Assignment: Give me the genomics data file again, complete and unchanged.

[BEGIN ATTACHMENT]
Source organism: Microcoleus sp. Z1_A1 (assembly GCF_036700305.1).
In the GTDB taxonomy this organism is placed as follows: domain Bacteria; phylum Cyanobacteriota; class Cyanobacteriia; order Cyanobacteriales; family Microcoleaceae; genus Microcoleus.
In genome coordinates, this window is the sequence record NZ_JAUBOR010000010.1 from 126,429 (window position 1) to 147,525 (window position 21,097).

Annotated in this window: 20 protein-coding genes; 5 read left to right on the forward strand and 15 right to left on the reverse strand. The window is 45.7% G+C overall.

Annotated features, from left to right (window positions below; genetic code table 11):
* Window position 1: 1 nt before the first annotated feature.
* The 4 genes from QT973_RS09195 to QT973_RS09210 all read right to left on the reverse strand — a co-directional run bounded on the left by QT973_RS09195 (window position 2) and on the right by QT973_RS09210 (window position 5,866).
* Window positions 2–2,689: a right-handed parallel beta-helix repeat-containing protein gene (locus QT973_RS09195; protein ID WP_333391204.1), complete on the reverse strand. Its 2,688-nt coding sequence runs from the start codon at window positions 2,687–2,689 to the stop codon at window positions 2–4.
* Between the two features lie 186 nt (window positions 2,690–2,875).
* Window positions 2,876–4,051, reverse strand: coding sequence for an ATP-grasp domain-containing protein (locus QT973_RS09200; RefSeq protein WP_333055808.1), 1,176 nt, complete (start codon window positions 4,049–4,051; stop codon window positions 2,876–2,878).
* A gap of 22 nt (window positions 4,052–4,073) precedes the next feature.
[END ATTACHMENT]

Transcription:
Source organism: Microcoleus sp. Z1_A1 (assembly GCF_036700305.1).
In the GTDB taxonomy this organism is placed as follows: domain Bacteria; phylum Cyanobacteriota; class Cyanobacteriia; order Cyanobacteriales; family Microcoleaceae; genus Microcoleus.
In genome coordinates, this window is the sequence record NZ_JAUBOR010000010.1 from 126,429 (window position 1) to 147,525 (window position 21,097).

Annotated in this window: 20 protein-coding genes; 5 read left to right on the forward strand and 15 right to left on the reverse strand. The window is 45.7% G+C overall.

Annotated features, from left to right (window positions below; genetic code table 11):
* Window position 1: 1 nt before the first annotated feature.
* The 4 genes from QT973_RS09195 to QT973_RS09210 all read right to left on the reverse strand — a co-directional run bounded on the left by QT973_RS09195 (window position 2) and on the right by QT973_RS09210 (window position 5,866).
* Window positions 2–2,689: a right-handed parallel beta-helix repeat-containing protein gene (locus QT973_RS09195; protein ID WP_333391204.1), complete on the reverse strand. Its 2,688-nt coding sequence runs from the start codon at window positions 2,687–2,689 to the stop codon at window positions 2–4.
* Between the two features lie 186 nt (window positions 2,690–2,875).
* Window positions 2,876–4,051, reverse strand: coding sequence for an ATP-grasp domain-containing protein (locus QT973_RS09200; RefSeq protein WP_333055808.1), 1,176 nt, complete (start codon window positions 4,049–4,051; stop codon window positions 2,876–2,878).
* A gap of 22 nt (window positions 4,052–4,073) precedes the next feature.